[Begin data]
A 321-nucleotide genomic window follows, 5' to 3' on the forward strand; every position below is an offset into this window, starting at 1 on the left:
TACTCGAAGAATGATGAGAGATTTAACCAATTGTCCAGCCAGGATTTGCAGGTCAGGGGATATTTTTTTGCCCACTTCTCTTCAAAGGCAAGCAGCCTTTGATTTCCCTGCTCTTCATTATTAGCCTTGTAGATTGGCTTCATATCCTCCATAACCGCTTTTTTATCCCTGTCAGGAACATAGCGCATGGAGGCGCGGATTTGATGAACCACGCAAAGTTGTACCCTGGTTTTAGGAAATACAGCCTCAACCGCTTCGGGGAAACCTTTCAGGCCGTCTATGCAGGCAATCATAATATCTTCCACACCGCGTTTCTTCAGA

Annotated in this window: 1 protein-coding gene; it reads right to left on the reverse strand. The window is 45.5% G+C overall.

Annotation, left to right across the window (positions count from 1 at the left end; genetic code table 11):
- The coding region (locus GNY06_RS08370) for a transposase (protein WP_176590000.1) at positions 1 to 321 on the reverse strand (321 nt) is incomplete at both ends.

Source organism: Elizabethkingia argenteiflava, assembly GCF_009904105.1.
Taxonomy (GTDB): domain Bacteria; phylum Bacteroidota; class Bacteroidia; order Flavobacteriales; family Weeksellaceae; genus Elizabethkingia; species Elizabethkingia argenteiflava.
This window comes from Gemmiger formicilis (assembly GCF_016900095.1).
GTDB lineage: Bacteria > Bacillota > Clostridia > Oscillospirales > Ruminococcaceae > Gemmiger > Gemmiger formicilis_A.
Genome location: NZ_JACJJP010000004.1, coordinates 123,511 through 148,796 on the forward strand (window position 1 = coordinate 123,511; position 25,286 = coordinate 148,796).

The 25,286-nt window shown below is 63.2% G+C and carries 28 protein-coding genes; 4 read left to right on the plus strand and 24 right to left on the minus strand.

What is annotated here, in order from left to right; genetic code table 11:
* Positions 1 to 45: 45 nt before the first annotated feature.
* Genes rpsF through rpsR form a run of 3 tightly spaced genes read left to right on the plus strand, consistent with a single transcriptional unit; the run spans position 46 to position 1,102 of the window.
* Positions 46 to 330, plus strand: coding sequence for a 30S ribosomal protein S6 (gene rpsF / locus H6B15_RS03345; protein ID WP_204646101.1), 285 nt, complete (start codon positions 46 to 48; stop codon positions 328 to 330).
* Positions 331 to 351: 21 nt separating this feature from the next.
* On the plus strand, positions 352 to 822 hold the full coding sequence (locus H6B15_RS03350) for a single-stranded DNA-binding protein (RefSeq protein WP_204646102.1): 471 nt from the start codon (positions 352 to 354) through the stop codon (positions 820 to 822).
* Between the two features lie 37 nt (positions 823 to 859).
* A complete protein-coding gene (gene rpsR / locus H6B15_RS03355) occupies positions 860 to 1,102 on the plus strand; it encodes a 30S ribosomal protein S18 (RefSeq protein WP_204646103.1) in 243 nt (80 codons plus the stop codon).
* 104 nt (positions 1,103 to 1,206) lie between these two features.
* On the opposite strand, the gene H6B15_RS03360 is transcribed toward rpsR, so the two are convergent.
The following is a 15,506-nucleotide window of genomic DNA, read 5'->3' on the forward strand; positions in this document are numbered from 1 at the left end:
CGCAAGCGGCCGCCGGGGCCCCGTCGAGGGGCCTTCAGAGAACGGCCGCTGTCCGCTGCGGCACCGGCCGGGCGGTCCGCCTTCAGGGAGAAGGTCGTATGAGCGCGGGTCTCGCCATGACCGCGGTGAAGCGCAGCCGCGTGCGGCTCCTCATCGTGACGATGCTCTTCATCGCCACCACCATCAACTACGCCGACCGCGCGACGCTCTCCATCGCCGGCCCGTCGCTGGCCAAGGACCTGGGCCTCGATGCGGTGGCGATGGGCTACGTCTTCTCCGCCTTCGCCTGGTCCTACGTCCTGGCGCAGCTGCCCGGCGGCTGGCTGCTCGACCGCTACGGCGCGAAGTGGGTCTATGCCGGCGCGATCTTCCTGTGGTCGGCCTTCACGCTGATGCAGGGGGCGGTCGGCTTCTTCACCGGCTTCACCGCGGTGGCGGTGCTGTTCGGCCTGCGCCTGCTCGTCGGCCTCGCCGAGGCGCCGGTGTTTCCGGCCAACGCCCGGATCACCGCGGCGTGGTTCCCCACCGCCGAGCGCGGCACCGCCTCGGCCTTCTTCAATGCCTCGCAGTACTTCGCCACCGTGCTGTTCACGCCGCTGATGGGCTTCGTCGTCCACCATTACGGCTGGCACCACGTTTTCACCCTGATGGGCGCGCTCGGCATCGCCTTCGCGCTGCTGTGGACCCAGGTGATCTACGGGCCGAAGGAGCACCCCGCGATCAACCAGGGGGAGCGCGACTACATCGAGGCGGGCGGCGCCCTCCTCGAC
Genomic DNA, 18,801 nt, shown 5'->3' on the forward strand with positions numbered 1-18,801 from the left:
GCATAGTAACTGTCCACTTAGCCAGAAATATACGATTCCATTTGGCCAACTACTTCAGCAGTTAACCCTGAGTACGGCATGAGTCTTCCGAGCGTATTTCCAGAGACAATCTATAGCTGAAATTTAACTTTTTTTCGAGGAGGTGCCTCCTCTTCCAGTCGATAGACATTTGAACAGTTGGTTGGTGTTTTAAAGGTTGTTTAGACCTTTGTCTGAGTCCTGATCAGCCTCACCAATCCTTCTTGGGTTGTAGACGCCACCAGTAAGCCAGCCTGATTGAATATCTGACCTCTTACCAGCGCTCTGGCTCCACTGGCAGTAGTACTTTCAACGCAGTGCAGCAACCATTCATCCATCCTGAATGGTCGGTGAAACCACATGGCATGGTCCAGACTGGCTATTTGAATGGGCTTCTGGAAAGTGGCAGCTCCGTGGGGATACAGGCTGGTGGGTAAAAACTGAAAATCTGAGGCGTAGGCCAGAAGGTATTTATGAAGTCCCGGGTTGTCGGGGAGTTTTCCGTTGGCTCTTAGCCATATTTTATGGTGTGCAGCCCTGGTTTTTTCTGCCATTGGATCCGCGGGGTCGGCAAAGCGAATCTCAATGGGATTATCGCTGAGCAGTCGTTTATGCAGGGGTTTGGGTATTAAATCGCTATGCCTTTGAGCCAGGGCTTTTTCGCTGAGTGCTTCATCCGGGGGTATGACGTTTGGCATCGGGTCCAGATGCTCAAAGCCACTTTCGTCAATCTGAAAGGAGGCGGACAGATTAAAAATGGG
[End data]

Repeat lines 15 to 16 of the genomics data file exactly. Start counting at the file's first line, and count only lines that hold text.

* Positions 46 to 330, plus strand: coding sequence for a 30S ribosomal protein S6 (gene rpsF / locus H6B15_RS03345; protein ID WP_204646101.1), 285 nt, complete (start codon positions 46 to 48; stop codon positions 328 to 330).
* Positions 331 to 351: 21 nt separating this feature from the next.